Free law courses for chiefs Chief Charumbira
Chief Charumbira

Chief Charumbira

Masvingo Bureau
Great Zimbabwe University and the Zimbabwe Chiefs’ Council have agreed a landmark deal that will see the institution of higher learning offering free law courses to 272 chiefs in the country as part of efforts to improve justice delivery at the lower-tier level.

The inaugural group of chiefs to undergo law training is expected to start classes at the beginning of next year with graduates receiving certificates after 12 months of academic drilling in basic law.

The studies will be conducted at GZU’s Herbert Chitepo Law School that was officially opened by President Mugabe at the end of last year.

In an interview on Tuesday, Dean of the Faculty, Mr Victor Nkiwane said plans to train traditional leaders in law were now at an advanced stage.

“We are close to concluding our discussions with the leadership of the country’s traditional leaders while at the same time working on the subjects that will be taught because we want the chiefs to also have a say on what they will be taught,’’ he said.

“The courses will be done over a year with graduates getting certificates. We decided to offer the courses to our traditional leaders for free because they play a key role in the country’s justice delivery system,’’ he said.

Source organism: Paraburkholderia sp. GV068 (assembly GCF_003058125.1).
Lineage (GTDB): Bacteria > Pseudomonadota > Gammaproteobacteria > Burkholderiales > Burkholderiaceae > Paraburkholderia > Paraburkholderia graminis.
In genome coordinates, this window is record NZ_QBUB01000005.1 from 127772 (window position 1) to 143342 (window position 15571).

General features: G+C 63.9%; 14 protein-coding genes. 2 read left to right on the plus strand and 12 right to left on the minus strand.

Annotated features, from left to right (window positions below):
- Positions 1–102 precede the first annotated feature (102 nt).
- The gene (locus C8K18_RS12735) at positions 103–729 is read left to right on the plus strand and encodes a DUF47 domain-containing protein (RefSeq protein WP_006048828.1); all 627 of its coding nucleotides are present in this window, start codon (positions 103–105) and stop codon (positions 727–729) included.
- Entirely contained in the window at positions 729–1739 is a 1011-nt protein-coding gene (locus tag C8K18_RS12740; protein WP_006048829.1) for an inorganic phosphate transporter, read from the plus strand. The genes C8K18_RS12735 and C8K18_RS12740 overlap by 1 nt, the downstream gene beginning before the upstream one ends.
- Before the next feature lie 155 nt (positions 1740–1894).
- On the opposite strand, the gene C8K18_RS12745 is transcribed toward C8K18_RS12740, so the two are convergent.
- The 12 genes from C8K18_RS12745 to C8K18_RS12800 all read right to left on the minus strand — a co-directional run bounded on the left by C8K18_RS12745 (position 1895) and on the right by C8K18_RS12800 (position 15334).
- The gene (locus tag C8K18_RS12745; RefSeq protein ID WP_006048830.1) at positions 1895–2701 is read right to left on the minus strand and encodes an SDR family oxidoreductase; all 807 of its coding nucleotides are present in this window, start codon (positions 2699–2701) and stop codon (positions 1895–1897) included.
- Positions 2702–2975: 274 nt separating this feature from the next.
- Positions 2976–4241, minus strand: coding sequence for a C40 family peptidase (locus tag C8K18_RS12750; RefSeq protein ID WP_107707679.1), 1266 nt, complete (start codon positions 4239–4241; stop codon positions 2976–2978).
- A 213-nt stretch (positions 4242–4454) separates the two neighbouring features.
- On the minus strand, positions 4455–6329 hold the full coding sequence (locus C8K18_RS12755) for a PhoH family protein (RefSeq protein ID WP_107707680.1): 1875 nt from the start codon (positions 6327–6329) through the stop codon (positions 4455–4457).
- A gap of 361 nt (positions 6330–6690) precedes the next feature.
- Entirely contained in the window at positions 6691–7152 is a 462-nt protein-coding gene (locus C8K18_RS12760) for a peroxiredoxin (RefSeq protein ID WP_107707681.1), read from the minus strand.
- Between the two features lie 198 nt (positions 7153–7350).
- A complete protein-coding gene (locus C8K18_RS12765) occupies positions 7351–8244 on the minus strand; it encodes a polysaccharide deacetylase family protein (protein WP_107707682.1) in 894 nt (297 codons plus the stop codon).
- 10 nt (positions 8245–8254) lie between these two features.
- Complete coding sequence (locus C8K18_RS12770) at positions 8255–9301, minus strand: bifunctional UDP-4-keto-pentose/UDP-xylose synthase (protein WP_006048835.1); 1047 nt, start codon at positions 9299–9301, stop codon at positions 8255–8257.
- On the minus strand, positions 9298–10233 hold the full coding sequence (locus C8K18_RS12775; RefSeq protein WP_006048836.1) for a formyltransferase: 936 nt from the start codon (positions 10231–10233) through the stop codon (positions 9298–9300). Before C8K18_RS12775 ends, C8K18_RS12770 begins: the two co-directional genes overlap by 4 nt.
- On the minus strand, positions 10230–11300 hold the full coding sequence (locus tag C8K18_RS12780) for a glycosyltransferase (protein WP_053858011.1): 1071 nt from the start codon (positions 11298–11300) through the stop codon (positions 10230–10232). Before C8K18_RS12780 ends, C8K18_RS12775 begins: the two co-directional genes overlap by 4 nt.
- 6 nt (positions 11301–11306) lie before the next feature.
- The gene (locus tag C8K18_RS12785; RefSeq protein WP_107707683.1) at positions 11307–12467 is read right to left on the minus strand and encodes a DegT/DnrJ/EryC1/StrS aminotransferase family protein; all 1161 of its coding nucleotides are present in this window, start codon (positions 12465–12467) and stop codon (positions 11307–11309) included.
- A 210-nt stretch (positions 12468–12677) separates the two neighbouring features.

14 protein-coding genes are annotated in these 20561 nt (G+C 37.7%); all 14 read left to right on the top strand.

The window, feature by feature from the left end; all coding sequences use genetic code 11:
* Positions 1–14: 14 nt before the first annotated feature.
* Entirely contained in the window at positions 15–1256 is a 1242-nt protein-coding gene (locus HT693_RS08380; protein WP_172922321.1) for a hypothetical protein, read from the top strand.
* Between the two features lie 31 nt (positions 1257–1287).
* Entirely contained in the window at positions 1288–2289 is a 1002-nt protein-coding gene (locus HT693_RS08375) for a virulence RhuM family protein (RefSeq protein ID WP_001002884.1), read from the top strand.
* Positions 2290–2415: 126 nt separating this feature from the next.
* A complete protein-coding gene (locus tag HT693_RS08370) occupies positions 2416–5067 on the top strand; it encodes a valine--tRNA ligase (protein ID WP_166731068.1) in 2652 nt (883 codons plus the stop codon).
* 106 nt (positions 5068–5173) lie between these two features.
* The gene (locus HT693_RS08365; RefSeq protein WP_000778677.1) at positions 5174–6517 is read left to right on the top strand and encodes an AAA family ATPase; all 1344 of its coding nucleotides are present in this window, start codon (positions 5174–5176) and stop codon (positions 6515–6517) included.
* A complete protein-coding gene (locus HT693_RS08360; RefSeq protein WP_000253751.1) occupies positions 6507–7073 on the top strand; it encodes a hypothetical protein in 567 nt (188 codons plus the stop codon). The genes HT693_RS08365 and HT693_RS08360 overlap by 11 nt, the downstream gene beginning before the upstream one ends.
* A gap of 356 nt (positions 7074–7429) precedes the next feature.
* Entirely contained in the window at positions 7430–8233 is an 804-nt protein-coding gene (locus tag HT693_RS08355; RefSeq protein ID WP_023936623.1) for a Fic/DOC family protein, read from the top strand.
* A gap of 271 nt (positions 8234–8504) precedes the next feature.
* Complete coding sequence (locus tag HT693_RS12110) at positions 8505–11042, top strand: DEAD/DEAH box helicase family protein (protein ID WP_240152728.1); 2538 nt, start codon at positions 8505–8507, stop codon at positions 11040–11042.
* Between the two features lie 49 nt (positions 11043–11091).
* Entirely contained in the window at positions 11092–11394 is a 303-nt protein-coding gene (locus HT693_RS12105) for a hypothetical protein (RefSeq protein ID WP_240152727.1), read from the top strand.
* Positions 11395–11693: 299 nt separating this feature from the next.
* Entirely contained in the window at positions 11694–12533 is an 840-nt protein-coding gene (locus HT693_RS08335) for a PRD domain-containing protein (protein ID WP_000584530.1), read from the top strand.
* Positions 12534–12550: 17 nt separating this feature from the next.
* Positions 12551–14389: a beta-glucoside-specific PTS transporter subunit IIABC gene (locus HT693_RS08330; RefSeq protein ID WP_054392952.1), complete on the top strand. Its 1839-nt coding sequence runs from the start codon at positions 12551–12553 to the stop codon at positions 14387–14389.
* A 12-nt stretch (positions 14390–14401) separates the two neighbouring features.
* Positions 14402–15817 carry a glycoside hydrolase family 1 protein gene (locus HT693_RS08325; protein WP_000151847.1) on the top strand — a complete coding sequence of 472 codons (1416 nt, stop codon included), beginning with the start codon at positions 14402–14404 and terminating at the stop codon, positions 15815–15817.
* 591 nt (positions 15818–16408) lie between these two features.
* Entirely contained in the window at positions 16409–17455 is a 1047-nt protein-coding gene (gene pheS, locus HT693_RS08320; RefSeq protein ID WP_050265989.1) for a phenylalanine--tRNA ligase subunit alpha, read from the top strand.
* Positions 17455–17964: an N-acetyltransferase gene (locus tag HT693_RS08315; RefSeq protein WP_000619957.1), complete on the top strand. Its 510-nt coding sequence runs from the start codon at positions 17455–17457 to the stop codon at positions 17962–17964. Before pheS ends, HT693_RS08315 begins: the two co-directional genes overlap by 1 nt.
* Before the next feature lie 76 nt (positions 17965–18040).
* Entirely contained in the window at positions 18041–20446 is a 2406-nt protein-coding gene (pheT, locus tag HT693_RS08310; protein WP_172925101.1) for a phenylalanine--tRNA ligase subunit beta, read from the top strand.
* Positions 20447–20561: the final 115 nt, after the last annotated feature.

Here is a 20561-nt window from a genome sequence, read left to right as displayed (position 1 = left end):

Mr Nkiwane said among the courses to be taught was an Introduction to Law, Ethics and Court Procedures to help the primary courts to handle cases better.

“Traditional leaders play a key role in the administration of justice and we will teach all the country’s chiefs in batches because we want uniformity in the way our traditional leaders handle cases at their courts,’’ he said.

Zimbabwe Chiefs’ Council president Chief Fortune Charumbira said there was need for more recognition for the role played by traditional leaders in the country’s justice delivery system.

He said besides imparting legal skills to traditional leaders, there was also a need to avail more resources to traditional courts to improve their operations.

He said an estimated 60 percent of all court cases in Zimbabwe were handled by traditional leaders at their primary courts every year.

Traditional leaders have come under fire for abusing traditional courts by handing unrealistic sentences, a practice partly blamed on the chiefs’ ignorance of the law.

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